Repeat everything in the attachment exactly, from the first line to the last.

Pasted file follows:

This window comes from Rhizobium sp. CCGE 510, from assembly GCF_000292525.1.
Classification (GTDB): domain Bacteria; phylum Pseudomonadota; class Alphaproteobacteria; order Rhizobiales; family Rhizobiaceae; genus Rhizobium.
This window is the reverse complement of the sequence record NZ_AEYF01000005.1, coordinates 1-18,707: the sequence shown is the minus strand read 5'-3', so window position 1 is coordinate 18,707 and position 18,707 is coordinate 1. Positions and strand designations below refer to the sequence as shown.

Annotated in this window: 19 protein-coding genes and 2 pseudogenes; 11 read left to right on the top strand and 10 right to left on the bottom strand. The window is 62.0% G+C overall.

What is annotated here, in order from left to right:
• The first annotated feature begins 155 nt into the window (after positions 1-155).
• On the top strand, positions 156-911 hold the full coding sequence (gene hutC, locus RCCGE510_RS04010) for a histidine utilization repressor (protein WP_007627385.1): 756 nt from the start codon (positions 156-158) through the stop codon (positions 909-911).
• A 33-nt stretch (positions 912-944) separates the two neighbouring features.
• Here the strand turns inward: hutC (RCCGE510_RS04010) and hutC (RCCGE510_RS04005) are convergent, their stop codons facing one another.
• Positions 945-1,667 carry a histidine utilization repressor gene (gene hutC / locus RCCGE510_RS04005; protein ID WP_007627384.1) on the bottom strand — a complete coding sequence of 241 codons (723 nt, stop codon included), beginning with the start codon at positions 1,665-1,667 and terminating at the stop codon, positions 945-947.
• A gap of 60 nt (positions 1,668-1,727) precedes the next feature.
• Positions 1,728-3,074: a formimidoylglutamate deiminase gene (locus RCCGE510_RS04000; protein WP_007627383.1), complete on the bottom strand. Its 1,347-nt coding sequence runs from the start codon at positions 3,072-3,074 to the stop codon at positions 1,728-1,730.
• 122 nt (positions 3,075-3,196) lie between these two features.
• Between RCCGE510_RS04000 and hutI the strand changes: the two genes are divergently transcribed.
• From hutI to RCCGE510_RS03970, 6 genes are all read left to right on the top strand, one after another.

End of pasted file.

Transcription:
This window comes from Rhizobium sp. CCGE 510, from assembly GCF_000292525.1.
Classification (GTDB): domain Bacteria; phylum Pseudomonadota; class Alphaproteobacteria; order Rhizobiales; family Rhizobiaceae; genus Rhizobium.
This window is the reverse complement of the sequence record NZ_AEYF01000005.1, coordinates 1-18,707: the sequence shown is the minus strand read 5'-3', so window position 1 is coordinate 18,707 and position 18,707 is coordinate 1. Positions and strand designations below refer to the sequence as shown.

Annotated in this window: 19 protein-coding genes and 2 pseudogenes; 11 read left to right on the top strand and 10 right to left on the bottom strand. The window is 62.0% G+C overall.

What is annotated here, in order from left to right:
• The first annotated feature begins 155 nt into the window (after positions 1-155).
• On the top strand, positions 156-911 hold the full coding sequence (gene hutC, locus RCCGE510_RS04010) for a histidine utilization repressor (protein WP_007627385.1): 756 nt from the start codon (positions 156-158) through the stop codon (positions 909-911).
• A 33-nt stretch (positions 912-944) separates the two neighbouring features.
• Here the strand turns inward: hutC (RCCGE510_RS04010) and hutC (RCCGE510_RS04005) are convergent, their stop codons facing one another.
• Positions 945-1,667 carry a histidine utilization repressor gene (gene hutC / locus RCCGE510_RS04005; protein ID WP_007627384.1) on the bottom strand — a complete coding sequence of 241 codons (723 nt, stop codon included), beginning with the start codon at positions 1,665-1,667 and terminating at the stop codon, positions 945-947.
• A gap of 60 nt (positions 1,668-1,727) precedes the next feature.
• Positions 1,728-3,074: a formimidoylglutamate deiminase gene (locus RCCGE510_RS04000; protein WP_007627383.1), complete on the bottom strand. Its 1,347-nt coding sequence runs from the start codon at positions 3,072-3,074 to the stop codon at positions 1,728-1,730.
• 122 nt (positions 3,075-3,196) lie between these two features.
• Between RCCGE510_RS04000 and hutI the strand changes: the two genes are divergently transcribed.
• From hutI to RCCGE510_RS03970, 6 genes are all read left to right on the top strand, one after another.